Are You Eating And Living The Way You Want?

Mindy behavior

As an eating psychology coach, Mindy’s role is to help people connect with a mind/body approach to what fully and truly nourishes them.

By Mindy Gorman-Plutzer

How is 2019 going for you? How are you feeling about the intentions and goals you’ve set for yourself? Are you finding them to be realistic or are you feeling you’ve bitten off more than you can chew (metaphorically speaking, of course)?

My wish for you is that this year brings you closer to your goals and further from the beliefs and behaviors that have you making the same resolutions yielding the same unsuccessful results. I know how that feels.

For most of my young adult and later years, I started every New Year resolved to change my body. It recently dawned on me that I have spent most of my adult life either trying to take weight off or put weight on. Taking time to relish where I was never dawned on me. I will never have that time back — those minutes, hours and days. I won’t remember experiences with my daughters, friends or loved ones. My life experience combined with my extensive training have convinced me it doesn’t have to be this way and I will forever resolve to remain both present and a strong presence in the lives of those I hold dear.

As an eating psychology coach, my role is to guide you to positive empowerment; to help you connect with a mind/body approach to what fully and truly nourishes you; to honor your hunger for food and appetite for life. In other words, to explore and define who you are as an eater as well as a willing participant in this journey we call life. My functional approach to nutrition will guide you to knowing your unique physiology — what to eat based on the unique physiology that is crafted by genetics, history and a complex system that makes up your microbiome — the bio-terrain that is the foundation for much of your well-being.

It’s time to explore the fact that whatyou eat is only half the story of good health. The other half iswhoyou are as an eater. It’s time to bring your best self to the table.

What follows are five intentions that will strategically help ensure that your efforts bring you success rather than the same old results that have you frustrated, deprived and defeated by spring.

Let go of the control. Do you have the need to control your appetite, food intake, fat, carbs and pleasure in your diet?  Are your control tactics still resulting in binge eating, over eating, thinking about food all the time? My professional and personal experience tells me control is anything but effective for the long-run. What it brings to the table, so to speak, is a generous serving of self-abuse that has you attacking your body rather than honoring it. Instead, accept that letting go of control doesn’t mean being reckless. It means embracing empowered choice and relaxing into the flow of your body’s wisdom. Control is a product of fear-based living. Let go of the fear and watch the path reveal itself; we learn the way on the way.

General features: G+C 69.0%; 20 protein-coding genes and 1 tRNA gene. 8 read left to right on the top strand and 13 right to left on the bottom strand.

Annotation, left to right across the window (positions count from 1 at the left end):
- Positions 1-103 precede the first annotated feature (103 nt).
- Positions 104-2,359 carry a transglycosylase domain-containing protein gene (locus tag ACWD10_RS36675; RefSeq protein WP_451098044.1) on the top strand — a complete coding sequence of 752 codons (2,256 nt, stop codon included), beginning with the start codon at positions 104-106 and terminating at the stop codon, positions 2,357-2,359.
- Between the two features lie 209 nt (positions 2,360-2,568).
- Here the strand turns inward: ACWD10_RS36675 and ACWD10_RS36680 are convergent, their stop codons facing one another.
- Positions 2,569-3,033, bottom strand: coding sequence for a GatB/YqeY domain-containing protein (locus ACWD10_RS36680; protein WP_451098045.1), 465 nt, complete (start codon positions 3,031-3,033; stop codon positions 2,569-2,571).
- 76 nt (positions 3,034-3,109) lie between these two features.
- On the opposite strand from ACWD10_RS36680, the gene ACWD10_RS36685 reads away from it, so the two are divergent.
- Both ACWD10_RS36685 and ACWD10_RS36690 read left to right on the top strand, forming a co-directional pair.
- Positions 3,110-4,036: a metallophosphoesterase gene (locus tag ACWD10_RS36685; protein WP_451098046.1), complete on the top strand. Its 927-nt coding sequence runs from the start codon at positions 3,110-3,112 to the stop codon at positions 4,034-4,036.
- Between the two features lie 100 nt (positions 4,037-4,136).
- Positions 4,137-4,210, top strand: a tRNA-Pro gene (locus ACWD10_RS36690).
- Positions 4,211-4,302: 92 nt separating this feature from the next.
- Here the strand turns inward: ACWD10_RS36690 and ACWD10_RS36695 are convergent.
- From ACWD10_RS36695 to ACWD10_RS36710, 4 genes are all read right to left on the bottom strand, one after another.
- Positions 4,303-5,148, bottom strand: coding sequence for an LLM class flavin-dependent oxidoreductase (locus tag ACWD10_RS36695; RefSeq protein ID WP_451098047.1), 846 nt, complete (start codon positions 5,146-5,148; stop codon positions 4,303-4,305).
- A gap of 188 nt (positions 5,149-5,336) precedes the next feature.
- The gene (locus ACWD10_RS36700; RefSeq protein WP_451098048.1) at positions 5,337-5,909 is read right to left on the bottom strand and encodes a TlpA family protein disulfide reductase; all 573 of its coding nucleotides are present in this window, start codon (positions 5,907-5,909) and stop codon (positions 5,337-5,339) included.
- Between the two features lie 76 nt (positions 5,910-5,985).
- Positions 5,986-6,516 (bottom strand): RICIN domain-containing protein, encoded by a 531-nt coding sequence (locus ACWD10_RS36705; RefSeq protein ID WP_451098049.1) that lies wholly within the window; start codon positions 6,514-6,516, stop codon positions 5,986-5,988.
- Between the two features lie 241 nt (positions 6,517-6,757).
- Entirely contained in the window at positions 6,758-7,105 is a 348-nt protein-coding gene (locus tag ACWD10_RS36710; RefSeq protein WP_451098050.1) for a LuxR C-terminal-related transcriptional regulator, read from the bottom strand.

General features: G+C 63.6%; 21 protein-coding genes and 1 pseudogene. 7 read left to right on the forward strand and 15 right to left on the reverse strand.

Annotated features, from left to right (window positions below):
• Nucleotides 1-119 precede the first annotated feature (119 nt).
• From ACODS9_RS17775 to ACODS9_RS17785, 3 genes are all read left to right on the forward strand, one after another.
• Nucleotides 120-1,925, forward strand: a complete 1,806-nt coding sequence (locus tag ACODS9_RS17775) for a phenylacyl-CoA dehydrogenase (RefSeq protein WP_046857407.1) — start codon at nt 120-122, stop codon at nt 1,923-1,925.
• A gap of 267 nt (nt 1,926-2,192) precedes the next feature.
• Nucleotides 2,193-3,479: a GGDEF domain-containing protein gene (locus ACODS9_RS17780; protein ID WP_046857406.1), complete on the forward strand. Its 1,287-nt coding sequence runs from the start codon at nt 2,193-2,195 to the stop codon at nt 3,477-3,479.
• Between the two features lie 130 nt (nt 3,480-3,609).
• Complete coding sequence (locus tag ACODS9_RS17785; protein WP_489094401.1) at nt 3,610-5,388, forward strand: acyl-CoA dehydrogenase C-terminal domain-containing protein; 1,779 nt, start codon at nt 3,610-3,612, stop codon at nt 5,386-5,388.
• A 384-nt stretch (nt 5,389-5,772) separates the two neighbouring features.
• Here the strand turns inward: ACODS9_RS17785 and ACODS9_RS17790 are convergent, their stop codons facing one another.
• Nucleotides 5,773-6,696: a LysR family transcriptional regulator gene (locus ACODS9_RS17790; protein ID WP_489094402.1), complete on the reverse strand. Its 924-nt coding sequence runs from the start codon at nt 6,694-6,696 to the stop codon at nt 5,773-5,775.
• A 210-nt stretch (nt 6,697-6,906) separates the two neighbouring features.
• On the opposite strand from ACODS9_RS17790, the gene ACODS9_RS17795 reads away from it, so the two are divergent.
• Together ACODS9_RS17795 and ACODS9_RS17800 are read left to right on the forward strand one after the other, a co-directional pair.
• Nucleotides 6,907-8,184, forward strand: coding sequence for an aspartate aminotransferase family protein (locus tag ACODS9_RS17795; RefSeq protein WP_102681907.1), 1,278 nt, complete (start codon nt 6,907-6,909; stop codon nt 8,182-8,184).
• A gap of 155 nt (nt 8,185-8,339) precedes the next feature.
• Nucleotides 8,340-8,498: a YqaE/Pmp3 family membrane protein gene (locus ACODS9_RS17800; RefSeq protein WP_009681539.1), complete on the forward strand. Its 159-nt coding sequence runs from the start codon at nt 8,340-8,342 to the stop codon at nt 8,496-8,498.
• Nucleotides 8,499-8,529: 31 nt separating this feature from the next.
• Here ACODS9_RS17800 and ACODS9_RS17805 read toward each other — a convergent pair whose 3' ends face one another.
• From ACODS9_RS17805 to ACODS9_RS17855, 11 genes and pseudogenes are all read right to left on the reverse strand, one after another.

Start each day with gratitude. That includeseven if you are not feeling very grateful at the moment for your situation or even the body you have. Accept that everything you have experienced, every high, low and in between has led to this moment. In this moment you get to take the action necessary to explore the life you are meant to live. Know you are right where you need to be. Find gratitude for the journey unfolding.

Stop looking to the mainstream media for your nutrition information. It appears that every week there is a new study making headlines, a new diet craze to jump on, or a new celebrity turned lifestyle guru selling a plan that has you pining for a body type you may never be able to achieve. This type of hype is part of the reason for the confusion and fear that has you stuck in disordered thinking and behaviors that do nothing to nourish. Instead, ask your body what it wants. Know that all this information, many of it contradictory, only serves to keep you stuck in those negative thoughts about what you should or shouldn’t be eating. The reality is that it’s the body that gives the signals. Include yours in the conversation.

Know the difference between self-kindness and self-indulgence. Show loving kindness to yourself by eating when you are hungry and stopping when you are full. Find pleasure and satisfaction in your food choices, knowing your choices are healthful for your body. Self-indulgence in an effort not to feel deprived only serves to deprive you from true and complete nourishment and ultimately from discovering the best version of yourself.

Today is the day to reclaim your natural instinct. Perhaps the instinct for what and how nourished your body can be never developed or was thwarted by disordered messages. Take a good look at those messages and re-frame them for the here and now. Re-framing, re-inventing and re-joicing is the way to proceed through this year and for many years to follow.

In addition to being a board-certified health coach and nutritional consultant, Mindy Gorman-Plutzer is a Certified Eating Psychology Coach in Manhattan. She is the author of “The Freedom Promise: 7 Steps To Stop Fearing What Food Will Do TO You and Start Embracing What It Can Do FOR You” (Balboa Press). For more information, go to www.thefreedompromise.com. Follow her on twitter at @FreedomPromise.

 

 

 

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